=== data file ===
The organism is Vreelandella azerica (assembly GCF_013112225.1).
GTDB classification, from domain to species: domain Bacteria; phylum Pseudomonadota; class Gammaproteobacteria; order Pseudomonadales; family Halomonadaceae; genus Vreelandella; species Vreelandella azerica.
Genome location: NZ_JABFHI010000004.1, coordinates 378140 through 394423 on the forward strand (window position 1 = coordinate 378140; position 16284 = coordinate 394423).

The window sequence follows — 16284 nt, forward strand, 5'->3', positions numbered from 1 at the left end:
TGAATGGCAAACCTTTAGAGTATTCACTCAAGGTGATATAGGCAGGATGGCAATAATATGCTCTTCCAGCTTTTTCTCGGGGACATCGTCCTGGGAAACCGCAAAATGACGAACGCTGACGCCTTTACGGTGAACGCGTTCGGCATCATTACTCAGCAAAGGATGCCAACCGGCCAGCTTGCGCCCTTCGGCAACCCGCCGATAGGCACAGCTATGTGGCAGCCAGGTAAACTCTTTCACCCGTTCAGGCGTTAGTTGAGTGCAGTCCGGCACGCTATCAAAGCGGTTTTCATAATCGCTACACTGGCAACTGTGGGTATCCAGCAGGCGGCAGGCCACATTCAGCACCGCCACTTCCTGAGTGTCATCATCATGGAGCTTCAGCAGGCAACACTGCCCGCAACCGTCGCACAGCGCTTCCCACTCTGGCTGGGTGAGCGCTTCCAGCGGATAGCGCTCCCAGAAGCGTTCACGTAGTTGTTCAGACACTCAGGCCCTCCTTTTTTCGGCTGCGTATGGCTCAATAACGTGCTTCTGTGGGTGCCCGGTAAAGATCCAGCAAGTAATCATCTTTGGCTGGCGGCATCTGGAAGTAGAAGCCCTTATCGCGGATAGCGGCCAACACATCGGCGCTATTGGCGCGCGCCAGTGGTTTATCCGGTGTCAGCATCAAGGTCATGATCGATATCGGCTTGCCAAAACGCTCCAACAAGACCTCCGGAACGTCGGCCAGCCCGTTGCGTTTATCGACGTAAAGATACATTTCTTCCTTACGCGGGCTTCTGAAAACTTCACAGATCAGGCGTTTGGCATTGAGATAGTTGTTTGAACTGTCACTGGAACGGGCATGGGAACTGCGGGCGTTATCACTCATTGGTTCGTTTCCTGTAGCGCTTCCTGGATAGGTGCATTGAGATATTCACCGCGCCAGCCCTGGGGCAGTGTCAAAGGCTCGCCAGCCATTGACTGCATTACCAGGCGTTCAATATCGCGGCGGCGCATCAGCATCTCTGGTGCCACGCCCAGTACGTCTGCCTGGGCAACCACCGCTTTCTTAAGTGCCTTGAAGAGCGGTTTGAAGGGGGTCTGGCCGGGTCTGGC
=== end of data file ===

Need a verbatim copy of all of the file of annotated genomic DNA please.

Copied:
The organism is Vreelandella azerica (assembly GCF_013112225.1).
GTDB classification, from domain to species: domain Bacteria; phylum Pseudomonadota; class Gammaproteobacteria; order Pseudomonadales; family Halomonadaceae; genus Vreelandella; species Vreelandella azerica.
Genome location: NZ_JABFHI010000004.1, coordinates 378140 through 394423 on the forward strand (window position 1 = coordinate 378140; position 16284 = coordinate 394423).

The window sequence follows — 16284 nt, forward strand, 5'->3', positions numbered from 1 at the left end:
TGAATGGCAAACCTTTAGAGTATTCACTCAAGGTGATATAGGCAGGATGGCAATAATATGCTCTTCCAGCTTTTTCTCGGGGACATCGTCCTGGGAAACCGCAAAATGACGAACGCTGACGCCTTTACGGTGAACGCGTTCGGCATCATTACTCAGCAAAGGATGCCAACCGGCCAGCTTGCGCCCTTCGGCAACCCGCCGATAGGCACAGCTATGTGGCAGCCAGGTAAACTCTTTCACCCGTTCAGGCGTTAGTTGAGTGCAGTCCGGCACGCTATCAAAGCGGTTTTCATAATCGCTACACTGGCAACTGTGGGTATCCAGCAGGCGGCAGGCCACATTCAGCACCGCCACTTCCTGAGTGTCATCATCATGGAGCTTCAGCAGGCAACACTGCCCGCAACCGTCGCACAGCGCTTCCCACTCTGGCTGGGTGAGCGCTTCCAGCGGATAGCGCTCCCAGAAGCGTTCACGTAGTTGTTCAGACACTCAGGCCCTCCTTTTTTCGGCTGCGTATGGCTCAATAACGTGCTTCTGTGGGTGCCCGGTAAAGATCCAGCAAGTAATCATCTTTGGCTGGCGGCATCTGGAAGTAGAAGCCCTTATCGCGGATAGCGGCCAACACATCGGCGCTATTGGCGCGCGCCAGTGGTTTATCCGGTGTCAGCATCAAGGTCATGATCGATATCGGCTTGCCAAAACGCTCCAACAAGACCTCCGGAACGTCGGCCAGCCCGTTGCGTTTATCGACGTAAAGATACATTTCTTCCTTACGCGGGCTTCTGAAAACTTCACAGATCAGGCGTTTGGCATTGAGATAGTTGTTTGAACTGTCACTGGAACGGGCATGGGAACTGCGGGCGTTATCACTCATTGGTTCGTTTCCTGTAGCGCTTCCTGGATAGGTGCATTGAGATATTCACCGCGCCAGCCCTGGGGCAGTGTCAAAGGCTCGCCAGCCATTGACTGCATTACCAGGCGTTCAATATCGCGGCGGCGCATCAGCATCTCTGGTGCCACGCCCAGTACGTCTGCCTGGGCAACCACCGCTTTCTTAAGTGCCTTGAAGAGCGGTTTGAAGGGGGTCTGGCCGGGTCTGGC